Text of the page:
C.R.W. Nevinson

nevinsonChristopher Richard Wynne Nevinson (1889-1946) was one of the most interesting of all the British war artists. An early (lone) supporter in Britain of Marinetti’s Futurism, he renounced that label by 1915, and thereafter refused to be labelled. He continued painting after the war, and was even briefly an official war artist again in 1940. His experiences in the war clearly fed into his one claim to inclusion on this website, a novel called Exodus A.D.: A Warning to Civilians (Hutchinson: London, 1934), written with Princess Mariya Troubetzkoy, which John Clute calls “a Future War tale suffused with interbellum rancour, paranoia and despair about the survival of a civilised Europe”.

Richard Nevinson was the son of Henry Woodd Nevinson (not a typo) – journalist, radical campaigner, and writer – and Margaret Wynne Nevinson. (At the age of 77, in 1933, Henry married his long-time lover Evelyn Sharp, suffragist, anti-war campaigner and writer.) Nevinson was brought up in Hampstead, and educated there and at Uppingham (which he left because of bullying). He studied art, latterly at the Slade, where he met contemporaries such as Dora Carrington, Mark Gertler, and Stanley Spencer. (He and Gertler fell out with each other when they found out they were both in love with Carrington.) He left the Slade in 1912, and travelled to Paris, where he became friends with Gino Severini, a futurist painter, who introduced Nevinson to Marinetti, the Italian apostle of modernity, speed, machinery and violence. In 1913, Nevinson welcomed Marinetti to London, as did Wyndham Lewis. Lewis, however, fell out with Marinetti’s ideas – “you wops insist too much of the machine” (Welch 85), denounced Nevinson, and founded what he called Vorticism.

Nevinson continued to act as Marinetti’s disciple in England. They jointly issued “A Futurist Manifesto: Vital English Art” in June 1914. It attacked other English artists, of course: “in one stroke,” Robert Ingleby has written, “Nevinson had succeeded in alienating himself from his contemporaries: once again he had become the outside” (Ingleby 16). He called himself a futurist until late in 1915; after that he renounced all labels for his work. But even before that he was trying to distance himself from Marinetti. In an article call “Painter of Smells at the Front: A Futurist’s View of the War”, published in the Daily Express 25 February 1915, he wrote “Unlike my Italian friends. I do not glory in war for its own sake, not can I accept their doctrine that war is the only health-giver” (Welch 98).

Nevison’s involvement with the Great War – first with the Friends Ambulance Unit and later as an official war artist – began in 1914. He continued painting after the war, but most critics have felt that his peacetime painting did not match the work he was doing during the Great War. His war paintings had made him so well-known, that when, in 1919, the Czechs held celebrations for the founding of their nation the previous year, he was sent to represent British culture alongside H.G. Wells and Edward Elgar. He was well-known, but not necessarily liked, and a review of an exhibition noted that “It is something, at the age of thirty one, to be among the most discussed, most successful, most promising, most admired and most hated British artists.”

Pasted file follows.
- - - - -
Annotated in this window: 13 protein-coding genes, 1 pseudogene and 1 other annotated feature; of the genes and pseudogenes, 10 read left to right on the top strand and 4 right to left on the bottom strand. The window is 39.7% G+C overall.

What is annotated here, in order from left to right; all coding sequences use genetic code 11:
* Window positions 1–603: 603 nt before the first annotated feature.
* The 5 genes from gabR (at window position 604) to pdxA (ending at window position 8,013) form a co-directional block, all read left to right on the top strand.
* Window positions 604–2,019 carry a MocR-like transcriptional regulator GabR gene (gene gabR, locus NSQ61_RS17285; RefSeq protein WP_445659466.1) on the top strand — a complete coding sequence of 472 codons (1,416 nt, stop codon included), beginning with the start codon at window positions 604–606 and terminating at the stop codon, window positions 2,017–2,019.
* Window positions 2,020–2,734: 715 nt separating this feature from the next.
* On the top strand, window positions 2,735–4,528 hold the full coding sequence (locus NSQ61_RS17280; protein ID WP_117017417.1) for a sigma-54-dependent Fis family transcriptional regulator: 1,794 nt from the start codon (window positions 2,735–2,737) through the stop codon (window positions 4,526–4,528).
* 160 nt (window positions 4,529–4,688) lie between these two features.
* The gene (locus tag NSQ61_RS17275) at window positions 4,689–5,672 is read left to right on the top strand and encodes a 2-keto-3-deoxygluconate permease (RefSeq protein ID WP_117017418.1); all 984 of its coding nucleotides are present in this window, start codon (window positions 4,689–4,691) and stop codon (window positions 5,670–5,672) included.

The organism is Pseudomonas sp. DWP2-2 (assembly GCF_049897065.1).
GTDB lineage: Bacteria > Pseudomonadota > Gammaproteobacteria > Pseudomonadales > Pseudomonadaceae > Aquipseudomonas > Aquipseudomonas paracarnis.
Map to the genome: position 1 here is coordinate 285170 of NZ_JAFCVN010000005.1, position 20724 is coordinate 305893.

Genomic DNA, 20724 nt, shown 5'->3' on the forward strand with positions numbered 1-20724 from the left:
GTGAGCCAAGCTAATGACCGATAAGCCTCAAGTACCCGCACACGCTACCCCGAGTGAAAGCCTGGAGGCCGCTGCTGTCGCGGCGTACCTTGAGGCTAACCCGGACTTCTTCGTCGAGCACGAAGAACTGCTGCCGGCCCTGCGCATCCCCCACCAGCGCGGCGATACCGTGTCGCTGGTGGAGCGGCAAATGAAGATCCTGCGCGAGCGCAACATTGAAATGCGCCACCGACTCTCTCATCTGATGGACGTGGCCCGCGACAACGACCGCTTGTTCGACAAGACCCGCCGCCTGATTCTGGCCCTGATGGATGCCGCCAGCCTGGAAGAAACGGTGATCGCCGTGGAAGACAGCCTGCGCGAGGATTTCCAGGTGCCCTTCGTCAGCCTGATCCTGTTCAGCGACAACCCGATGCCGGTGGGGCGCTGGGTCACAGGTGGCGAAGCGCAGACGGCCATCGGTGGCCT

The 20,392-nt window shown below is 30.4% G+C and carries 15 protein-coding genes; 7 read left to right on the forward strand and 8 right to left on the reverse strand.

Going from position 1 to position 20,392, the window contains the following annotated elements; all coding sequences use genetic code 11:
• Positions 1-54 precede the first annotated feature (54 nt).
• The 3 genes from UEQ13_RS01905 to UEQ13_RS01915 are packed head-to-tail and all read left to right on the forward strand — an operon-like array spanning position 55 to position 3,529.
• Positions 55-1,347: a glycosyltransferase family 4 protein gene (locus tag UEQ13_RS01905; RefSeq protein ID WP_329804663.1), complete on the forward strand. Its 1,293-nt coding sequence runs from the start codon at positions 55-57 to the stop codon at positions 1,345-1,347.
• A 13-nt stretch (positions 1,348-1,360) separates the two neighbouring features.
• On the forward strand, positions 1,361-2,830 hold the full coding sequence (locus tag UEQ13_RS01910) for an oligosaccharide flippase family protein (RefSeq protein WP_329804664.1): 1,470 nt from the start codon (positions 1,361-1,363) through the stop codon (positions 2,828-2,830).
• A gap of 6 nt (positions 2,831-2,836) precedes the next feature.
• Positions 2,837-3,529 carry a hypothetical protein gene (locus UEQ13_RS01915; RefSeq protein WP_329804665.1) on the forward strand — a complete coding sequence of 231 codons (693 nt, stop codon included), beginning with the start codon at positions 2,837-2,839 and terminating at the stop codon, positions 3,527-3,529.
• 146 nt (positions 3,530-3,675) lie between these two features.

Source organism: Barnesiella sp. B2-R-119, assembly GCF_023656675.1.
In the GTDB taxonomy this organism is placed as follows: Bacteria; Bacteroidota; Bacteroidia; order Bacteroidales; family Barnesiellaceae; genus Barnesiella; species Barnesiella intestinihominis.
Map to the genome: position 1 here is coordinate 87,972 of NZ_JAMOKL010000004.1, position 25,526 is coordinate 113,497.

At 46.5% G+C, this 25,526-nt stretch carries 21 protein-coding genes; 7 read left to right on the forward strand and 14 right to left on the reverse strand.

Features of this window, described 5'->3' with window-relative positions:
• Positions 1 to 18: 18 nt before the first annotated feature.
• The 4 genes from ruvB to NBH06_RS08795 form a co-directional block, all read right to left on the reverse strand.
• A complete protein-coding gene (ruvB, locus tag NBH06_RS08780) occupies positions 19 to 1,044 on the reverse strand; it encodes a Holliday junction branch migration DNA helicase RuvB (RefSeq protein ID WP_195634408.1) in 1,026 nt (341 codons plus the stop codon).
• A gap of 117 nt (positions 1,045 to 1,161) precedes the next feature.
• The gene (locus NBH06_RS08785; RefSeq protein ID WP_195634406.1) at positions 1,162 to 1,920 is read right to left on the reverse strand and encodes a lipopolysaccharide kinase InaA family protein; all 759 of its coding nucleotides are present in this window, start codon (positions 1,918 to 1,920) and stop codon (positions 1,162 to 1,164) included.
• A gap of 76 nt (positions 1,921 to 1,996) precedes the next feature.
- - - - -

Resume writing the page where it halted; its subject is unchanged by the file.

He became well known also as a journalist, writing for a wide range of publications, on art or anything that took his fancy. Julian Freeman notes that “the variety, salacity, and often uncompromising savagery of his egocentric articles remains enormously entertaining.” His writing was very right-wing and often xenophobic; Freeman says that his correspondence (in the Imperial War Museum) also displays explicit racism.

At the outbreak of the Second World War, Nevinson hoped to be offered a commission by the War Artists Advisory Committee, but this never happened. Three works he sent them were rejected. They did accept two pictures by him eventually, and the Royal Air Force commissioned him also, taking him up in a plane to help him paint the air war. He did paint a cloudscape as The Battle of Britain, which he presented to Churchill; apparently it still hangs in 10 Downing Street. Nevinson had a series of strokes in the 1940s that left him paralysed in his right hand; he taught himself to paint with his left hand, and completed a number of commissions. He died in his home in Hampstead in 1946, aged 57. The New York Times reported the death of a “genius, playboy and war hero”, while the Hampstead News noted “Stricken artist died in his native Hampstead” (Walsh, 1).

My information is drawn from Julian Freeman’s entry in The Oxford Dictionary of National Biography, from the detailed Wikipedia article, and from Michael J.K. Walsh’s excellent book C.R.W. Nevinson: This Cult of Violence (New Haven and London: Yale University Press, 2002). The best introduction to his art is probably C.R.W. Nevinson: The Twentieth Century, the catalogue of the exhibition of his work at the Imperial War Museum in 1999 and at the Yale Centre for British Art in 2000, by Richard Ingleby and others (London: Merrell Holberton, 1999).